State Senator William “Bill” Stanley (R-Franklin) filed a lawsuit against Virginia Governor Ralph Northam, Attorney General Mark Herring, and the Virginia Alcohol Beverage and Control Board on behalf of former NASCAR driver Hermie Sadler this week. Sadler, an Emporia, Virginia resident, wants the newly-signed legislation banning “skill games” in the Commonwealth to be deemed unconstitutional.
Sadler released a statement over the weekend:
On Monday Morning, June 21, 2021, Bill Stanley, an attorney for former NASCAR driver and Virginia small business owner Hermie Sadler will file with Mr. Sadler a lawsuit against the Commonwealth of Virginia, Governor Ralph Northam, Attorney General Mark Herring and the Virginia ABC in the Circuit Court for Greensville County, seeking declaratory relief from the Court to rule that SB 971 (banning skill games in Virginia), passed by the General Assembly (as Amended) and signed into law by Gov. Northam, is unconstitutional as a matter of law, and is therefore unenforceable.”
In addition, Sadler wrote:
I will only say that this is not about whether you like gaming or not, this is about our legislators cutting out skill games for small business owners all over the state in favor of paving the way for the new casinos the state is welcoming.
I am fighting for not only my family and business, but all small businesses in Virginia that this will negatively impact.”
After his retirement from driving race cars, Sadler began to purchase multiple small businesses – many of the convenience stores. As the “skill games” became prevalent across the Commonwealth, he was able to install them in his stores. The Emporia, Virginia businessman has been on record saying these machines helped keep his and other stores like his afloat during the COVID-19 pandemic.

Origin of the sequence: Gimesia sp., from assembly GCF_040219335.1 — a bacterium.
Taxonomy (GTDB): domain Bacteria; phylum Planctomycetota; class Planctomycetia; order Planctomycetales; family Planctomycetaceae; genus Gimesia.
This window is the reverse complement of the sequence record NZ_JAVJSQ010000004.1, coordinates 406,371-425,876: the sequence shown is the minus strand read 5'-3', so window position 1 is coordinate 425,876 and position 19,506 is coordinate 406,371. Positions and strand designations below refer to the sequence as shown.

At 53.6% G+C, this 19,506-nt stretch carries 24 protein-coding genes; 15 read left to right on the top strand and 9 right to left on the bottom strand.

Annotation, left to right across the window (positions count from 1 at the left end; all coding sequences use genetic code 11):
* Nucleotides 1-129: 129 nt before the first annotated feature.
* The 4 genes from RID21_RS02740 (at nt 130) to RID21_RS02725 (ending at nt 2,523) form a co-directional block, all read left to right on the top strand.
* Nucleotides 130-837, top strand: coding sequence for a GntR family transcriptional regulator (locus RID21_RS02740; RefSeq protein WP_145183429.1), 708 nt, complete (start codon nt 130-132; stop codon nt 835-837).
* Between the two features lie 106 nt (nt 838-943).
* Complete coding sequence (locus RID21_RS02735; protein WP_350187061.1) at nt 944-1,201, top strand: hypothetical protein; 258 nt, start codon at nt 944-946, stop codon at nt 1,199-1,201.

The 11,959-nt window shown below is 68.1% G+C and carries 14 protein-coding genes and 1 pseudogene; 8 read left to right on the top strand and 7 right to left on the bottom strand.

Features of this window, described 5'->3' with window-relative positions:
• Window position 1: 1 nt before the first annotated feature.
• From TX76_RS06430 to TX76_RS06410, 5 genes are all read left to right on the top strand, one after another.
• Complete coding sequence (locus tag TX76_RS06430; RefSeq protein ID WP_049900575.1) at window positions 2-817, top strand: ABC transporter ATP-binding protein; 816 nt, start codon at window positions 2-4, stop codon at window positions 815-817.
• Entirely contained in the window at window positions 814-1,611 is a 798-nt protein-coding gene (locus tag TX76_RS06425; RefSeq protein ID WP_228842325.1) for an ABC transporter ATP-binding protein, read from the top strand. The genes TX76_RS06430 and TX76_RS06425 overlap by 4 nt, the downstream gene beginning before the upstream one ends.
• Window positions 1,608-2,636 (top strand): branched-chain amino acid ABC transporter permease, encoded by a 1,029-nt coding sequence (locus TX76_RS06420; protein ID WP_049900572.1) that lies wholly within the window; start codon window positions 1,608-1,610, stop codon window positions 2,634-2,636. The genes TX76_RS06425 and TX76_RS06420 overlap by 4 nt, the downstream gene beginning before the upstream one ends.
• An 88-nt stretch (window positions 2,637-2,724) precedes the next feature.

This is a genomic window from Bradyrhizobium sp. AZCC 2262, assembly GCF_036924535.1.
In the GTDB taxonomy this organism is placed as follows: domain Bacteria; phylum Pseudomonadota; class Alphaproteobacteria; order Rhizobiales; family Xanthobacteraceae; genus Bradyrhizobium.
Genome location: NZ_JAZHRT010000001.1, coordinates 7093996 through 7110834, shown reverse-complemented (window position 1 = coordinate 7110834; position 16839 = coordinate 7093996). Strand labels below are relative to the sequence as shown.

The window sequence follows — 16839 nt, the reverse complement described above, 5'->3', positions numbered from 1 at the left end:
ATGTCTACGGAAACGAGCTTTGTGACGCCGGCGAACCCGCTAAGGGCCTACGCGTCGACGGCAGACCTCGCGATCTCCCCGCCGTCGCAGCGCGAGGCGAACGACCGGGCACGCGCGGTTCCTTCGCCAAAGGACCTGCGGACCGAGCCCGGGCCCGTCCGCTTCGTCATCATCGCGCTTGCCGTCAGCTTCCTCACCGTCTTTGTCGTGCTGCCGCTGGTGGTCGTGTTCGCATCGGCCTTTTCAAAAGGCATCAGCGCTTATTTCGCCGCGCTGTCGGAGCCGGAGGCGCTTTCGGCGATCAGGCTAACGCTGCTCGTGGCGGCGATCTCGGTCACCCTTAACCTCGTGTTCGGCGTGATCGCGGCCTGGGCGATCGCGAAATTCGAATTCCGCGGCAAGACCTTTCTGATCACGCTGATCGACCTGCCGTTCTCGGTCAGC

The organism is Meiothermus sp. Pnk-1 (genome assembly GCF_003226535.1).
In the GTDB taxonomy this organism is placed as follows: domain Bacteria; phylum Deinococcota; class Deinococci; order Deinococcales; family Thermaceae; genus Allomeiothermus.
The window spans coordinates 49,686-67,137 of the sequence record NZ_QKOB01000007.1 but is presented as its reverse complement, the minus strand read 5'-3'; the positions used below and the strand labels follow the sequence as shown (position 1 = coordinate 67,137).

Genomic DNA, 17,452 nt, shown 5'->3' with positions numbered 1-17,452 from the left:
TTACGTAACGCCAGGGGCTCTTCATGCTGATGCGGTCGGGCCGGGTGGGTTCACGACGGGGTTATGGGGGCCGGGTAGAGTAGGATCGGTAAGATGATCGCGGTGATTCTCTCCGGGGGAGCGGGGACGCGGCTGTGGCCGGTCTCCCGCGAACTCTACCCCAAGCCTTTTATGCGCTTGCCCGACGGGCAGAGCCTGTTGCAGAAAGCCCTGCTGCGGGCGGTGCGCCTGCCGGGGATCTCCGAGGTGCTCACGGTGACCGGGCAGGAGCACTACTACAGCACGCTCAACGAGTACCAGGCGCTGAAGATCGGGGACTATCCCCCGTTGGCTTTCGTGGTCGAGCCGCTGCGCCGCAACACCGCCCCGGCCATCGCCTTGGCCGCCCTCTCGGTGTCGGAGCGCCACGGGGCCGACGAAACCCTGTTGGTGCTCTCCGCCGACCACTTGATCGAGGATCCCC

According to a report from The Roanoke Times, these machines avoided the Commonwealth’s ban on slot machines because of the skill element to the games, hence the name “skill games.” Virginia almost banned the machines, then kept them due to the COVID-19 pandemic as a source of revenue. The “skill game” machines were able to bring in $90 million dollars in tax revenues to help with pandemic needs. However, the casino and sports betting industry would like to ban the devices in order to drive customers back to their facilities.
In the same January 2021 article, Sadler advocated for the “skill games:”
Sadler thinks lawmakers have been swayed by the other gambling interests, like the casino industry. Four cities — Bristol, Danville, Norfolk and Portsmouth — plan to get a casino in the future. But Sadler said that for those areas far away from the casinos, they should be allowed to operate another form of gaming, too.
“I’m not sure why they wouldn’t extend it for a couple more years and then not go through this again,” Sadler said. “I don’t know why anybody could say anything negative about the machines this year after what they’ve been able to do for businesses and COVID relief.”
But there are multiple opponents to the “skill games,” one of them is powerful House Appropriations Chairman Luke Torian (D-Prince William). Delegate Torian was quoted by Virginia Mercury in 2020 expressing his displeasure with the lack of General Assembly approval. He stated:
If you want to do business in Virginia, you know that there’s a process that we go through.
It’s so unfortunate that we have to be in this position before all of you wonderful people.
Additionally, the Virginia State Lottery Commission is heavily opposed to the skill games, because it was once estimated that the Virginia Lottery would lose up to $140 million in revenue. Between casino and sports betting lobbyists, and the Virginia Lottery Commission crying foul over loss of revenue, and General Assembly leaders who feel disrespected – the “skill machines” were banned.
Sadler and Senator Stanley held a press conference in Capital Square Monday afternoon to speak with the press about Sadler’s suit.
Stanley told reporters, “[the state] “picking winners and losers is un-American and un-Virginian.”
The Franklin County attorney and longtime legislator added, “These small businessmen and women are the ones who are being hurt the most by this decision of the commonwealth.”
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Matt Colt Hall is a reporter for The Virginia Star and the Star News Network. Follow Matt on Twitter at @MattColtHall on Twitter. Send tips to [email protected]
Photo “Sadler’s Racing Chevrolet” by RAVDesigns CC-BY-SA CC 2.0 and photo “William Stanley” by Senator Bill Stanley.